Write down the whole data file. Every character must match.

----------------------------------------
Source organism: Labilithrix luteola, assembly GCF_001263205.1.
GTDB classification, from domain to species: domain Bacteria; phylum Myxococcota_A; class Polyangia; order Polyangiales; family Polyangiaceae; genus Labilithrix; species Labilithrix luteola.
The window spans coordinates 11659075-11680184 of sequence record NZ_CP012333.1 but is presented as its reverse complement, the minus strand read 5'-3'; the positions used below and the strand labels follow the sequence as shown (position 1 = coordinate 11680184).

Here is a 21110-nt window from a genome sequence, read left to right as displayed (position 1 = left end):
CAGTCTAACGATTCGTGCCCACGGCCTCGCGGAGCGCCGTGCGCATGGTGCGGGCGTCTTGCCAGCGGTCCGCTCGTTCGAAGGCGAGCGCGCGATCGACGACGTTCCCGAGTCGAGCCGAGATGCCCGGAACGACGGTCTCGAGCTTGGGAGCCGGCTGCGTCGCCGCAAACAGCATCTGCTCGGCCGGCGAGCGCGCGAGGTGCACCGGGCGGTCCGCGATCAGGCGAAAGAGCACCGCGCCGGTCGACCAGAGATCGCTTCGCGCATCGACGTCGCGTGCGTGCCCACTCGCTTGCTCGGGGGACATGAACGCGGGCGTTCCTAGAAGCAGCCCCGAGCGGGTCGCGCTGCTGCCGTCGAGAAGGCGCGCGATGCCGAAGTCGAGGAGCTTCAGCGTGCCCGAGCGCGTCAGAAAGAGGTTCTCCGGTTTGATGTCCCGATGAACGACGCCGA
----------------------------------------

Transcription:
Source organism: Labilithrix luteola, assembly GCF_001263205.1.
GTDB classification, from domain to species: domain Bacteria; phylum Myxococcota_A; class Polyangia; order Polyangiales; family Polyangiaceae; genus Labilithrix; species Labilithrix luteola.
The window spans coordinates 11659075-11680184 of sequence record NZ_CP012333.1 but is presented as its reverse complement, the minus strand read 5'-3'; the positions used below and the strand labels follow the sequence as shown (position 1 = coordinate 11680184).

Here is a 21110-nt window from a genome sequence, read left to right as displayed (position 1 = left end):
CAGTCTAACGATTCGTGCCCACGGCCTCGCGGAGCGCCGTGCGCATGGTGCGGGCGTCTTGCCAGCGGTCCGCTCGTTCGAAGGCGAGCGCGCGATCGACGACGTTCCCGAGTCGAGCCGAGATGCCCGGAACGACGGTCTCGAGCTTGGGAGCCGGCTGCGTCGCCGCAAACAGCATCTGCTCGGCCGGCGAGCGCGCGAGGTGCACCGGGCGGTCCGCGATCAGGCGAAAGAGCACCGCGCCGGTCGACCAGAGATCGCTTCGCGCATCGACGTCGCGTGCGTGCCCACTCGCTTGCTCGGGGGACATGAACGCGGGCGTTCCTAGAAGCAGCCCCGAGCGGGTCGCGCTGCTGCCGTCGAGAAGGCGCGCGATGCCGAAGTCGAGGAGCTTCAGCGTGCCCGAGCGCGTCAGAAAGAGGTTCTCCGGTTTGATGTCCCGATGAACGACGCCGA